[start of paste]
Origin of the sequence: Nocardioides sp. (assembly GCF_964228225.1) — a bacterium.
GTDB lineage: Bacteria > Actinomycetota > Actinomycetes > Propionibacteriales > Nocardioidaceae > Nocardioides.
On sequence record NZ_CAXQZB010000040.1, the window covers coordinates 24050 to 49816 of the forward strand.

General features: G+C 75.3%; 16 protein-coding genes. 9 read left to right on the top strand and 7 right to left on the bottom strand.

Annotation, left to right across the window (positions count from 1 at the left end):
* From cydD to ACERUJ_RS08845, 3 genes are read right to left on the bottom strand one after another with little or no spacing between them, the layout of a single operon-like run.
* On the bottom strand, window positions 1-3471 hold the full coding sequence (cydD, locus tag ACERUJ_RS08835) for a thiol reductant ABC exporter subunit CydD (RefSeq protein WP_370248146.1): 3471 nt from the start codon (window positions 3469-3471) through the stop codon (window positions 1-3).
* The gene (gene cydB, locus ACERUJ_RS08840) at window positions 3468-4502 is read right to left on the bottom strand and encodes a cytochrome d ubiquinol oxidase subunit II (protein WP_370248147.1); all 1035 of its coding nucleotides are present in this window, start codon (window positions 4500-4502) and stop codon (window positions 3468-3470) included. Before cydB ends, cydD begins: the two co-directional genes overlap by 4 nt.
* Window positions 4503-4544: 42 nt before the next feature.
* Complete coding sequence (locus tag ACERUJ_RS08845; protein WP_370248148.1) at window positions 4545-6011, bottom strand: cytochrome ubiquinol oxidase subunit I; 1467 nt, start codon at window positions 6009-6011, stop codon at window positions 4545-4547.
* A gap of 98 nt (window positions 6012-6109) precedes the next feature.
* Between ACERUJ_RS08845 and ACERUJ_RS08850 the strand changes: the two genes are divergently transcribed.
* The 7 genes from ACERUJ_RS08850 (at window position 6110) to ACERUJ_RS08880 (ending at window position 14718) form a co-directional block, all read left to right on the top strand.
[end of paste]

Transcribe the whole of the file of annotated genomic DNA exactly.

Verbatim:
Origin of the sequence: Nocardioides sp. (assembly GCF_964228225.1) — a bacterium.
GTDB lineage: Bacteria > Actinomycetota > Actinomycetes > Propionibacteriales > Nocardioidaceae > Nocardioides.
On sequence record NZ_CAXQZB010000040.1, the window covers coordinates 24050 to 49816 of the forward strand.

General features: G+C 75.3%; 16 protein-coding genes. 9 read left to right on the top strand and 7 right to left on the bottom strand.

Annotation, left to right across the window (positions count from 1 at the left end):
* From cydD to ACERUJ_RS08845, 3 genes are read right to left on the bottom strand one after another with little or no spacing between them, the layout of a single operon-like run.
* On the bottom strand, window positions 1-3471 hold the full coding sequence (cydD, locus tag ACERUJ_RS08835) for a thiol reductant ABC exporter subunit CydD (RefSeq protein WP_370248146.1): 3471 nt from the start codon (window positions 3469-3471) through the stop codon (window positions 1-3).
* The gene (gene cydB, locus ACERUJ_RS08840) at window positions 3468-4502 is read right to left on the bottom strand and encodes a cytochrome d ubiquinol oxidase subunit II (protein WP_370248147.1); all 1035 of its coding nucleotides are present in this window, start codon (window positions 4500-4502) and stop codon (window positions 3468-3470) included. Before cydB ends, cydD begins: the two co-directional genes overlap by 4 nt.
* Window positions 4503-4544: 42 nt before the next feature.
* Complete coding sequence (locus tag ACERUJ_RS08845; protein WP_370248148.1) at window positions 4545-6011, bottom strand: cytochrome ubiquinol oxidase subunit I; 1467 nt, start codon at window positions 6009-6011, stop codon at window positions 4545-4547.
* A gap of 98 nt (window positions 6012-6109) precedes the next feature.
* Between ACERUJ_RS08845 and ACERUJ_RS08850 the strand changes: the two genes are divergently transcribed.
* The 7 genes from ACERUJ_RS08850 (at window position 6110) to ACERUJ_RS08880 (ending at window position 14718) form a co-directional block, all read left to right on the top strand.